The stage is set for a grand performance, you start getting that bubbly feeling inside your stomach. Something amazing is going to happen and you prepare yourself to be wowed. Your heart starts beating faster and faster as the lights dim for the performance to begin. You don’t want to look away or blink, not to risk missing the beginning act. The music starts flowing and everyone quiets down.
This was my exact feeling when I started watching Anna Karenina. As it is one of my favorite books, I had great expectations from this film. All those months of watching the spoilers were a build up to the moment when Keira Knightley takes the screens as the exquisite Anna Karenina opposite Jude Law’s version of Alexei Karenin. The expectations were high, and I believe that is why I found myself slightly mystified by Joe Wright’s choice of direction. He had all the right tools – exceptional actors, limitless capital, glamorous costumes – everything was at his disposal and yet he filmed Tolstoy’s masterpiece as if it were a budget film.
But, the film is redeems itself through a diverse range of factors. The fact is that it is a high budget film, and this is evident throughout the entire movie. The sets and whole outlook of the Russia is displayed in a grand spectacular – there is no lack of luster in the fine gowns or houses of the elite depicted in the film. The costumes are unparalleled in period-films as there were no cost-cutting in presentation. In addition to this, the actors truly give it their all. Knightley plays a beautiful Anna Karenina and I don’t think any other actress could have channeled this character better. Matching her, Jude Law gives a performance that was least expected from him, I truly was not aware of his talent!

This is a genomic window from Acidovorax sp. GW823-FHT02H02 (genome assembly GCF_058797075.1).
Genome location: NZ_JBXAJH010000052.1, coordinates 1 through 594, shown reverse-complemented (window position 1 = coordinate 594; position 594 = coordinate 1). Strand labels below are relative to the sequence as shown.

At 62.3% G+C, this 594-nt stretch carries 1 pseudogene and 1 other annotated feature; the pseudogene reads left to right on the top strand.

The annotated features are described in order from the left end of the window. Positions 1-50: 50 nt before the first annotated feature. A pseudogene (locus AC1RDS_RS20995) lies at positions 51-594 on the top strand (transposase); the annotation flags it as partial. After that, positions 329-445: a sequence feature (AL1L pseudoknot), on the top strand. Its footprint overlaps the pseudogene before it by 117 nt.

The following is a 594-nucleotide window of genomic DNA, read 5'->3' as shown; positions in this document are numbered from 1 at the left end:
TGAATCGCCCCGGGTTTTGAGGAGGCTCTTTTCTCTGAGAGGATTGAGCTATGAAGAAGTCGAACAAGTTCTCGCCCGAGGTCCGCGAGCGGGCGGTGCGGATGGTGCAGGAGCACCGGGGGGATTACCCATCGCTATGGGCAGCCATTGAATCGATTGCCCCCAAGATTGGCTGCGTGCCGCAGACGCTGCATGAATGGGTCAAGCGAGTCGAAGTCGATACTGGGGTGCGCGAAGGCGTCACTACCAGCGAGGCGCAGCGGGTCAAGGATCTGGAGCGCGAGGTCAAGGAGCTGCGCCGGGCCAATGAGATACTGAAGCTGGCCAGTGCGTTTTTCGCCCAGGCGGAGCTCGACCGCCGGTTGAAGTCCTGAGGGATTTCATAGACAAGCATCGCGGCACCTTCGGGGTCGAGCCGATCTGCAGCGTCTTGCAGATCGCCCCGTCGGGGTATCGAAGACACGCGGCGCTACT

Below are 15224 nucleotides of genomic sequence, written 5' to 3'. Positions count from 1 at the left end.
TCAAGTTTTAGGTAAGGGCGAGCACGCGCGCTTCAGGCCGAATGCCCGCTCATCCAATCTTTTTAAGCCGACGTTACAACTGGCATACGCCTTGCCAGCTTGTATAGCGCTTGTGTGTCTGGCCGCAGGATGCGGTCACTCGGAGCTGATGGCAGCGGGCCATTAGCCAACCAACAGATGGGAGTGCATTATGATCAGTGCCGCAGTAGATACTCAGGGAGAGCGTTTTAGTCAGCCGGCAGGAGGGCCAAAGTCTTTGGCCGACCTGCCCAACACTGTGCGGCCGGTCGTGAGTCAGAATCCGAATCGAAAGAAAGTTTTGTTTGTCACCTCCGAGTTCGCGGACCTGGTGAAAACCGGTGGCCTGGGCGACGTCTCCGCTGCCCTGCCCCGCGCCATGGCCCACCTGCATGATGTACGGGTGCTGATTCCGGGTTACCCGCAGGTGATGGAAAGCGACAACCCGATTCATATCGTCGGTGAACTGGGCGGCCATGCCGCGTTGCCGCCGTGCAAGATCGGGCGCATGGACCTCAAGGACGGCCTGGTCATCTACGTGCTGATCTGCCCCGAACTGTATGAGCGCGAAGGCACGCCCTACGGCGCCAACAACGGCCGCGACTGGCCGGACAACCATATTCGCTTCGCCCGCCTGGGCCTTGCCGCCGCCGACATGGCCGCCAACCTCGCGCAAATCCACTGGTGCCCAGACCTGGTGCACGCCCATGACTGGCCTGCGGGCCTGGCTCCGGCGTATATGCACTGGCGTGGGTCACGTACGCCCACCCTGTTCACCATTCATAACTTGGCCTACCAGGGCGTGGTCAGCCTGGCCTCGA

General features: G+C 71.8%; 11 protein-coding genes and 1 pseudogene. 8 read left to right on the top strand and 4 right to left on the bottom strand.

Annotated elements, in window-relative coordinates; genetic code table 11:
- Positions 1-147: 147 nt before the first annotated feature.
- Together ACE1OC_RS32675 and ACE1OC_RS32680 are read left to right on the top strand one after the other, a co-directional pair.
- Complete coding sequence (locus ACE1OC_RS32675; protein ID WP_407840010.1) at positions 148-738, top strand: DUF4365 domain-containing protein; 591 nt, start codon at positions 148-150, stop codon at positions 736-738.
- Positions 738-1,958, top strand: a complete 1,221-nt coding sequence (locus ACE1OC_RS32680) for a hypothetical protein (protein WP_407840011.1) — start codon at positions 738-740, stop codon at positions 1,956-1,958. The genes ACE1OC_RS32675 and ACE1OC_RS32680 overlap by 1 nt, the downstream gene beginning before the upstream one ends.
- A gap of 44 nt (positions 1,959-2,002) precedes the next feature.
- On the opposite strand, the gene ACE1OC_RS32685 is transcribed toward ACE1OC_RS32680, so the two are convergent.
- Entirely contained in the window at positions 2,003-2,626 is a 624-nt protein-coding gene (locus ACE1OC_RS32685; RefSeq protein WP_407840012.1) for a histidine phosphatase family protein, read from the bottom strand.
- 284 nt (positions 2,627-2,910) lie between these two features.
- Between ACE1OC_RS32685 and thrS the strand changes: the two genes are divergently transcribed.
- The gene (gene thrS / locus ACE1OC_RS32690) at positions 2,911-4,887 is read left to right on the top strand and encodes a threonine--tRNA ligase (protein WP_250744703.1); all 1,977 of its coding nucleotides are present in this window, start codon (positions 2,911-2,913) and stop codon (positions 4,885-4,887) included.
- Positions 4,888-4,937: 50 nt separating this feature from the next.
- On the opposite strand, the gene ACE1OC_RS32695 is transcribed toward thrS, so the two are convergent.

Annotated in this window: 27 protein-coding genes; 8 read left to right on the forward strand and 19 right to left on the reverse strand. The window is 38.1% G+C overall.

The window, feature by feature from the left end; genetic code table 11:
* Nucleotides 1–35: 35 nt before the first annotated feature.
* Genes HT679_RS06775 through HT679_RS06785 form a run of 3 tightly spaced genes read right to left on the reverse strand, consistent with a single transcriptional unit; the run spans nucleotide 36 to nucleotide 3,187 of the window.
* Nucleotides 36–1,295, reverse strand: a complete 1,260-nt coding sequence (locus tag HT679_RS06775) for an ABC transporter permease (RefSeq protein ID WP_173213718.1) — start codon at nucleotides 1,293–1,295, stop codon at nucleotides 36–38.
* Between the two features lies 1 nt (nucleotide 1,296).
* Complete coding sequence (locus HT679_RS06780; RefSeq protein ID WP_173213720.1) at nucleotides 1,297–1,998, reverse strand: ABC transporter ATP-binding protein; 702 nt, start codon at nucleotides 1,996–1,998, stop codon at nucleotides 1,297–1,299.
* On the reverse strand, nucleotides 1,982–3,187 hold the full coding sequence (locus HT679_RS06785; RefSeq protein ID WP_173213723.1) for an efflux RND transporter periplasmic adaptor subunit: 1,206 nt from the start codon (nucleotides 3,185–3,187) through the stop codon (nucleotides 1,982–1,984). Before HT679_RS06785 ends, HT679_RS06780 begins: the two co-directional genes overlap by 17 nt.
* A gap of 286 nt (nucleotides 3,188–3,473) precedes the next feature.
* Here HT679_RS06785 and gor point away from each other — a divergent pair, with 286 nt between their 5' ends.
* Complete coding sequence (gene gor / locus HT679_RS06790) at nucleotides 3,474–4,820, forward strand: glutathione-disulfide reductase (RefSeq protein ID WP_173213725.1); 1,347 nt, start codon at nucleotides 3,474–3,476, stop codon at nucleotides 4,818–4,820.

All of the elaborate cinematography is commendable, however the one thing that holds back the entire film is the presentation of it – the deficiency of reality is prominent in various scenes, highly notable in 2 of the most emotional parts of the book (i) the horse race where Alexei suffers from a fall and (ii) when Anna visits her abandoned son on his birthday. Both of these scenes are pivotal in betraying Anna’s emotions and the tear in her personality, but it is lost as the direction fails miserably. Unfortunately the protagonist’s feelings are completely lost in the childish depiction of these scenes, creating a barrier between the audience and the story.
What makes it sad is that this film had the potential to be an all-rounder. It could have hit all the right notes and been a magnificent depiction of Tolstoy’s gem, on the contrary, it is an amateur attempt and hopefully someone someday will get the right formula to show Anna’s pain and agony, as well as her selfishness and helplessness. This novel is one of the golden jewels of Russian literature, and it deserves to receive a film that captures it’s beauty.
Rotten Tomatoes: 63%
Organised Clutter: 3/5